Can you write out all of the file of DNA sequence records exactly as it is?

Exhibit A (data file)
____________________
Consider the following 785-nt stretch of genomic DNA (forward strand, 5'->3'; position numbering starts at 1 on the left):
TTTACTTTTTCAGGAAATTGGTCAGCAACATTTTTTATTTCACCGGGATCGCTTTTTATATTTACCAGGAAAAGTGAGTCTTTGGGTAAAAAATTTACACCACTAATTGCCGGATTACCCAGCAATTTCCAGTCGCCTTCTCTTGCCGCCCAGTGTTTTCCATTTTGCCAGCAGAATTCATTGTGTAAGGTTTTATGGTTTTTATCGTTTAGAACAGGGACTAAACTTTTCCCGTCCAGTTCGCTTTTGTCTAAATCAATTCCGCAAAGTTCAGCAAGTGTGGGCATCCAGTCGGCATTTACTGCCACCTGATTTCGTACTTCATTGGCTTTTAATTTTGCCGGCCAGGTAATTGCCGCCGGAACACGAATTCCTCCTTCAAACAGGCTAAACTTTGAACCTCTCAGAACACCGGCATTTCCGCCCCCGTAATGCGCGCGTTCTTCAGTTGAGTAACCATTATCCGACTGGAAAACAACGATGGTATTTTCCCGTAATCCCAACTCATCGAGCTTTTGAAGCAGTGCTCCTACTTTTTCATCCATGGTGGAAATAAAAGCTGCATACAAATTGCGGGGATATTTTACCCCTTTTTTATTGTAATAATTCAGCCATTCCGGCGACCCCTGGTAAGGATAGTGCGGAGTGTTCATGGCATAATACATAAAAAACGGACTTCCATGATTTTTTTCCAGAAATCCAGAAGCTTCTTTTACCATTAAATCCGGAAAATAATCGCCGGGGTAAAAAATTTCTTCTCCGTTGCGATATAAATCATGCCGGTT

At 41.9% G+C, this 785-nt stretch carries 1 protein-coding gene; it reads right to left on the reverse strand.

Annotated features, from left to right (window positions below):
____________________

Consider the following 785-nt stretch of genomic DNA (forward strand, 5'->3'; position numbering starts at 1 on the left):
TTTACTTTTTCAGGAAATTGGTCAGCAACATTTTTTATTTCACCGGGATCGCTTTTTATATTTACCAGGAAAAGTGAGTCTTTGGGTAAAAAATTTACACCACTAATTGCCGGATTACCCAGCAATTTCCAGTCGCCTTCTCTTGCCGCCCAGTGTTTTCCATTTTGCCAGCAGAATTCATTGTGTAAGGTTTTATGGTTTTTATCGTTTAGAACAGGGACTAAACTTTTCCCGTCCAGTTCGCTTTTGTCTAAATCAATTCCGCAAAGTTCAGCAAGTGTGGGCATCCAGTCGGCATTTACTGCCACCTGATTTCGTACTTCATTGGCTTTTAATTTTGCCGGCCAGGTAATTGCCGCCGGAACACGAATTCCTCCTTCAAACAGGCTAAACTTTGAACCTCTCAGAACACCGGCATTTCCGCCCCCGTAATGCGCGCGTTCTTCAGTTGAGTAACCATTATCCGACTGGAAAACAACGATGGTATTTTCCCGTAATCCCAACTCATCGAGCTTTTGAAGCAGTGCTCCTACTTTTTCATCCATGGTGGAAATAAAAGCTGCATACAAATTGCGGGGATATTTTACCCCTTTTTTATTGTAATAATTCAGCCATTCCGGCGACCCCTGGTAAGGATAGTGCGGAGTGTTCATGGCATAATACATAAAAAACGGACTTCCATGATTTTTTTCCAGAAATCCAGAAGCTTCTTTTACCATTAAATCCGGAAAATAATCGCCGGGGTAAAAAATTTCTTCTCCGTTGCGATATAAATCATGCCGGTT

At 41.9% G+C, this 785-nt stretch carries 1 protein-coding gene; it reads right to left on the reverse strand.

Annotated features, from left to right (window positions below):